Although the brands on the Watch List have the brand strength required to be a Breakaway Brand, we were uncertain about their category’s strength or the sustainability of their leadership positions. We’re carefully monitoring these brands to see if they’ll sink or swim. has made the Breakaway Brands list since 2010, but this year its failure to reliably produce net income prompted us to move it to the Watch List. The brand is among the strongest we monitor and still shows upward momentum, expanding into new categories such as groceries, home and garden supplies, and video streaming. Our question: Will investors tire of its inconsistent profit margins?

Kleenex saw a spike in differentiation after it launched its tissue boxes in a wide range of colors, designs, and shapes. However, only a year after its peak in the 51st percentile, its differentiation dropped by 20 points as other brands introduced fashionable containers. Our question: Will Kleenex be able to find another, more sustainable method of differentiation or has it hit a rough patch?

Despite being the largest winery in the United States in terms of market share, few consumers felt that Gallo Family Vineyards was unique. Then, in 2013, the brand experienced a big jump in brand strength when it introduced a campaign that linked Gallo wine with family gatherings. Rather than extolling wine’s highbrow attributes, the brand became more approachable as it embarked on a journey to educate all types of families on how wine complements meals. Gallo was careful not to become too relaxed, however, and launched a line of more expensive wines, leaving room to grow in that price bracket. Our question: Has Gallo become a top-of-mind wine or will its spike in differentiation be short lived?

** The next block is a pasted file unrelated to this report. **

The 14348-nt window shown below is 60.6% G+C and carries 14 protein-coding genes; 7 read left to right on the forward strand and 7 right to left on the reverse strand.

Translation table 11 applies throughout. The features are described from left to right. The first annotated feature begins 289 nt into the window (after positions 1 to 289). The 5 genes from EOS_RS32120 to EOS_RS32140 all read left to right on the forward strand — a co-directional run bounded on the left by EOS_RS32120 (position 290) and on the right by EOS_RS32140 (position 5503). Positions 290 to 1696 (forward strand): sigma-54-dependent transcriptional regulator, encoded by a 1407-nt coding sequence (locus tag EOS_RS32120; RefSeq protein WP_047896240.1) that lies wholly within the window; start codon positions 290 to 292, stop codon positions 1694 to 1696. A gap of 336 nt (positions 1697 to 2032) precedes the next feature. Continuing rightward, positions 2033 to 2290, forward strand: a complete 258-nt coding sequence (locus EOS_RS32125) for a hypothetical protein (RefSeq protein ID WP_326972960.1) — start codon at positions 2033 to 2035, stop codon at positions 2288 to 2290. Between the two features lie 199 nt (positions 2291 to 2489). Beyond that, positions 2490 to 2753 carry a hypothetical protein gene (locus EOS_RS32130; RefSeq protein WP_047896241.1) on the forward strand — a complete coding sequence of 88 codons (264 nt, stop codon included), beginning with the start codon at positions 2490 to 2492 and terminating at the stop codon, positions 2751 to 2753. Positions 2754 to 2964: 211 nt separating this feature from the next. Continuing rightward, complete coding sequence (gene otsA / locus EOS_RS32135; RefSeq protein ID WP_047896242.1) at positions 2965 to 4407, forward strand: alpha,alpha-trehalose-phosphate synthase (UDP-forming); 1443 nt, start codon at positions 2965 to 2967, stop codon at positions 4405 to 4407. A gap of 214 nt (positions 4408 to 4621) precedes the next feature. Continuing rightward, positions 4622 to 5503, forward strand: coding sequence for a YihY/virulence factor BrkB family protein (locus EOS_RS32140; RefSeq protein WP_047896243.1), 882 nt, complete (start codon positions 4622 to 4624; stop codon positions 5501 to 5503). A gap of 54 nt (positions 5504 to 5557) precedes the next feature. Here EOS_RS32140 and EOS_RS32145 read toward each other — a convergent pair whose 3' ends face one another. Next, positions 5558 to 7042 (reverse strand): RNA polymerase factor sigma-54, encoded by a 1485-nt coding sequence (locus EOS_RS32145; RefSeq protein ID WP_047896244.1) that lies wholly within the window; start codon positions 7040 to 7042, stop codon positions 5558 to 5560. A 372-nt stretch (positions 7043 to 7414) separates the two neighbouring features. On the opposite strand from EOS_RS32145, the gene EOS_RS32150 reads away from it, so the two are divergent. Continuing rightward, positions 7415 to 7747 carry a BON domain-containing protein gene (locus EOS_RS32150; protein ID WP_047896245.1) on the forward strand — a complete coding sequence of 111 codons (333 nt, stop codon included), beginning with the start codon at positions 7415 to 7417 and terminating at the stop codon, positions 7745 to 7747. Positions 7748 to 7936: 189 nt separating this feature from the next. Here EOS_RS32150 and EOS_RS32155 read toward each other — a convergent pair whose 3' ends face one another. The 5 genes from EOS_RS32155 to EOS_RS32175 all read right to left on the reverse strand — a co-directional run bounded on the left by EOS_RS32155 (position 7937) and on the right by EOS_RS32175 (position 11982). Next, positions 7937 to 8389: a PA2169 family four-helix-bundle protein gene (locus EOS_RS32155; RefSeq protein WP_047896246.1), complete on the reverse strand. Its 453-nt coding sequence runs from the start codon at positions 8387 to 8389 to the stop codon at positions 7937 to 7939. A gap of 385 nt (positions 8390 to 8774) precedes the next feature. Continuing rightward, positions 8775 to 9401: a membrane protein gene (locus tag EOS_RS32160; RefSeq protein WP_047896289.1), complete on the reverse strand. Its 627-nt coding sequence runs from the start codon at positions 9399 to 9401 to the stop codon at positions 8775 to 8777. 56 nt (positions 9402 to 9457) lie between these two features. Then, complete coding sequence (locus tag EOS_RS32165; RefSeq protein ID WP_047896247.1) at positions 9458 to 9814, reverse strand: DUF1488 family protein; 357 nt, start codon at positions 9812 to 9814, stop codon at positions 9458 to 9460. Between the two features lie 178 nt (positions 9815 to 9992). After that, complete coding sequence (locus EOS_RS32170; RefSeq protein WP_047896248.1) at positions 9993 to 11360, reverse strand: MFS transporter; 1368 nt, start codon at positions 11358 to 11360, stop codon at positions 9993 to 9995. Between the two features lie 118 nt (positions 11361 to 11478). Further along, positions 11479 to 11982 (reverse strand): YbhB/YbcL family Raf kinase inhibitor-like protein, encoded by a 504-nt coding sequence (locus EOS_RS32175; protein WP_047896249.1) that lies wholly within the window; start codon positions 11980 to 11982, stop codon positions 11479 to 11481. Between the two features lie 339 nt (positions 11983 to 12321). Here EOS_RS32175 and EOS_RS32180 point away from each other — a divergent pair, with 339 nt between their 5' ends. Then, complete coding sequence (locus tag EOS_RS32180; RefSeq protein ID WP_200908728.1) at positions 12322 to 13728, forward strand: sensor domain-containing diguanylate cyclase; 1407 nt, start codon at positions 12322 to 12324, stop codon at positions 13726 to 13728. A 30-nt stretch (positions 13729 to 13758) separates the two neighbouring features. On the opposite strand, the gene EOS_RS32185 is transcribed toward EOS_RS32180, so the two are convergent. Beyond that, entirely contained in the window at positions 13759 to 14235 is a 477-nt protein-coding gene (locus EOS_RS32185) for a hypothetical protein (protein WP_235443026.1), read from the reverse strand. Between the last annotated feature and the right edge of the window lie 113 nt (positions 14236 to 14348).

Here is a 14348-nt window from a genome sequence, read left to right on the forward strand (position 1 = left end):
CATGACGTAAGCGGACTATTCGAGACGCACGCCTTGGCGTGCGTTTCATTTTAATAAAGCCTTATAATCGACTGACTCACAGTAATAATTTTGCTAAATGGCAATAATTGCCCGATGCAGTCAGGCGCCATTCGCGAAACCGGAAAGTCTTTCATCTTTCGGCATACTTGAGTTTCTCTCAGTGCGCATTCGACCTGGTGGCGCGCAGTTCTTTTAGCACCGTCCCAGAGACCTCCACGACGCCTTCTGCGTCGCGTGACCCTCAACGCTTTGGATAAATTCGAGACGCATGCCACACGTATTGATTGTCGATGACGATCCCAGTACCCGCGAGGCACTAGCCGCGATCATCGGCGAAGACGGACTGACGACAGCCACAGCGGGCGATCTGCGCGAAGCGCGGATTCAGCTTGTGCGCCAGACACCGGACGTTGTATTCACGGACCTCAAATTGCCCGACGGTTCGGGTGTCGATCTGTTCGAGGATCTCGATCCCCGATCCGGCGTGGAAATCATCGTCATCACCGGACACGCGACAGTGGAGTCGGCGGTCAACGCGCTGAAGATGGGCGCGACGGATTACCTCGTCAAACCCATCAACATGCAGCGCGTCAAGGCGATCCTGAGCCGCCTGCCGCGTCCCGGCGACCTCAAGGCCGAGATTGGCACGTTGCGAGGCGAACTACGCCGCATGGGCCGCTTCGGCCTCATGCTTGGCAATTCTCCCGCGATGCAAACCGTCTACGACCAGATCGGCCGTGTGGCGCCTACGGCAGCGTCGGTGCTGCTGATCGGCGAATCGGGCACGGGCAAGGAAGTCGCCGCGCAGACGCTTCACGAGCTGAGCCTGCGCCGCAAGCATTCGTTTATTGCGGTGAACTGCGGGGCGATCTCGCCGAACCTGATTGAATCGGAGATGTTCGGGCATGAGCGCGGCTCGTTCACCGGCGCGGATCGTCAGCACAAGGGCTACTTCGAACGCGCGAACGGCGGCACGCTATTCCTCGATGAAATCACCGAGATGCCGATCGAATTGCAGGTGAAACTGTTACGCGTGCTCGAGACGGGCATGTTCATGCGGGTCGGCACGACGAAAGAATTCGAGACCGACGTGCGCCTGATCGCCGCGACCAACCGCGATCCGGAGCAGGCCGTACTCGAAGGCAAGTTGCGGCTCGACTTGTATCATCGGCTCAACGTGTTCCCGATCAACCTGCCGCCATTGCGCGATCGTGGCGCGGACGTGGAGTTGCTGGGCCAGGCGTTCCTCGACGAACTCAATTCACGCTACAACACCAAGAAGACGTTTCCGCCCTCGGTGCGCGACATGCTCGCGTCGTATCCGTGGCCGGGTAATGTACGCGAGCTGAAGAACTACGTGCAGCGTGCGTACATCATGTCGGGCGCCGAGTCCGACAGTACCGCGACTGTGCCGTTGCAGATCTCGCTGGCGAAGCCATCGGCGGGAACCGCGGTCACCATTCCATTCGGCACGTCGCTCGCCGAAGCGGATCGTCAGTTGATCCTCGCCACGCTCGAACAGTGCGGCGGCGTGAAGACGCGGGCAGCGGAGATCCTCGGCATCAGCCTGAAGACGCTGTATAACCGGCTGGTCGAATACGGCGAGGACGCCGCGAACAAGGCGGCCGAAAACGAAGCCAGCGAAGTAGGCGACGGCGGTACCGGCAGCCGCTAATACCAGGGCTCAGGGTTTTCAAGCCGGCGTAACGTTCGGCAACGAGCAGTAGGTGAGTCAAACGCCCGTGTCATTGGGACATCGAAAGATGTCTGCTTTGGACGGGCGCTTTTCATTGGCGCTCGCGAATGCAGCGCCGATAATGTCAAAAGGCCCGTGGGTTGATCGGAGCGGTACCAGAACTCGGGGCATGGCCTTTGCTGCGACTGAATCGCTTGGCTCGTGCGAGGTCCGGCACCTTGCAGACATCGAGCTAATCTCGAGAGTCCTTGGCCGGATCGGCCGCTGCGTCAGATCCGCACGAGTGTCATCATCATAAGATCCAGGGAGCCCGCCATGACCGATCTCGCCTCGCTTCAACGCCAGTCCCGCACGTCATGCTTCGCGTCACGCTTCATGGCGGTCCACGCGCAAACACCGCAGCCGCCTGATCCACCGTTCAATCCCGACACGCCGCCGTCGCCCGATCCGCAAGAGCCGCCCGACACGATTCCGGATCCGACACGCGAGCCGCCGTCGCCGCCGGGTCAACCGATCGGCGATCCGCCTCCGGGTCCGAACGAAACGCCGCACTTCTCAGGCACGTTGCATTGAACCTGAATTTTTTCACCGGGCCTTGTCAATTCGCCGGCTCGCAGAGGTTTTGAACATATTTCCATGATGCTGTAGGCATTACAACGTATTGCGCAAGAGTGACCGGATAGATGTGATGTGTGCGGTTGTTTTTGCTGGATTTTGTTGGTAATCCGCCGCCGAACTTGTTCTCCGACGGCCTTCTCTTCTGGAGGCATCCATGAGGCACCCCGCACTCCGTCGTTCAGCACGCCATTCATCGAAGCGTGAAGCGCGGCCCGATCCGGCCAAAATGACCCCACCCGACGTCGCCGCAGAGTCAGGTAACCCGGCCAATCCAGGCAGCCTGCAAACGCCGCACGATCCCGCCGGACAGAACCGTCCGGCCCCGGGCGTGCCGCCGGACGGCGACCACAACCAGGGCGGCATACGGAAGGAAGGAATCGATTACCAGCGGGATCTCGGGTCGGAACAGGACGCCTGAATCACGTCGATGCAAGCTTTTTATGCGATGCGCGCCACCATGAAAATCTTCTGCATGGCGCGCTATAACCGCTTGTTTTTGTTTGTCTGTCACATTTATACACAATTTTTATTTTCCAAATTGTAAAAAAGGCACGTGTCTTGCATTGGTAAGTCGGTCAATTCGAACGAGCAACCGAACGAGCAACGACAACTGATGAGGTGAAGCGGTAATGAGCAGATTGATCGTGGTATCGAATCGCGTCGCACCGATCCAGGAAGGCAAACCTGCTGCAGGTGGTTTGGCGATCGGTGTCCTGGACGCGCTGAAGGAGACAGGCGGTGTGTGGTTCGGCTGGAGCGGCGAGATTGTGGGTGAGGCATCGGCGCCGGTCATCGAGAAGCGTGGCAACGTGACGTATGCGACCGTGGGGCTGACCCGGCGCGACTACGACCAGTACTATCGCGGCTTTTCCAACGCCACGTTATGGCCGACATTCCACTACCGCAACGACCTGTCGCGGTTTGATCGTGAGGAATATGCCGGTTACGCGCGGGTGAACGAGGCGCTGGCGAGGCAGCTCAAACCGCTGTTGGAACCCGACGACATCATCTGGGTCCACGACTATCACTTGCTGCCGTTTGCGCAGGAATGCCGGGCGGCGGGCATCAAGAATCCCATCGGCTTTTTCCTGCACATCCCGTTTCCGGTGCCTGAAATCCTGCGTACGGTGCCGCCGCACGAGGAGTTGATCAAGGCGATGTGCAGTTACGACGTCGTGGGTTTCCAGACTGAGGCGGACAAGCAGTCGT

The Super Bowl is an iconic part of American sports that has increased its appeal beyond the traditional viewer. It has partnered with Spanish-language networks and digital streaming services and produced increasingly spectacular halftime shows. Advertising costs continue to grow, hitting $4 million for a 30-second spot in 2014.9 Our question: Will American football be able to attract audiences outside the United States?


As Xbox Live’s functionality increased, it was able to broaden its offer so that it appealed to a wider audience. The Microsoft-powered platform now includes not only games, but also entertainment and social media connectivity. Xbox Live’s boost in relevance can be seen in its rising subscriptions; in 2013 alone subscriptions grew 18 percent to reach 46 million.10 The only caveat about Xbox Live’s success is that it is built largely on functionality. Our question: Will the brand be able to create a personality that resonates with consumers?

Listening, evolving, leading

The Breakaway Brands of 2014 are reaping the rewards from listening to consumers and adapting to shifting market needs. They identified opportunities to enhance people’s experiences with their products and services and in so doing, created deeper, more complex relationships with customers. By taking considered risks, the Breakaway Brands have significantly increased their brand strength in just three years.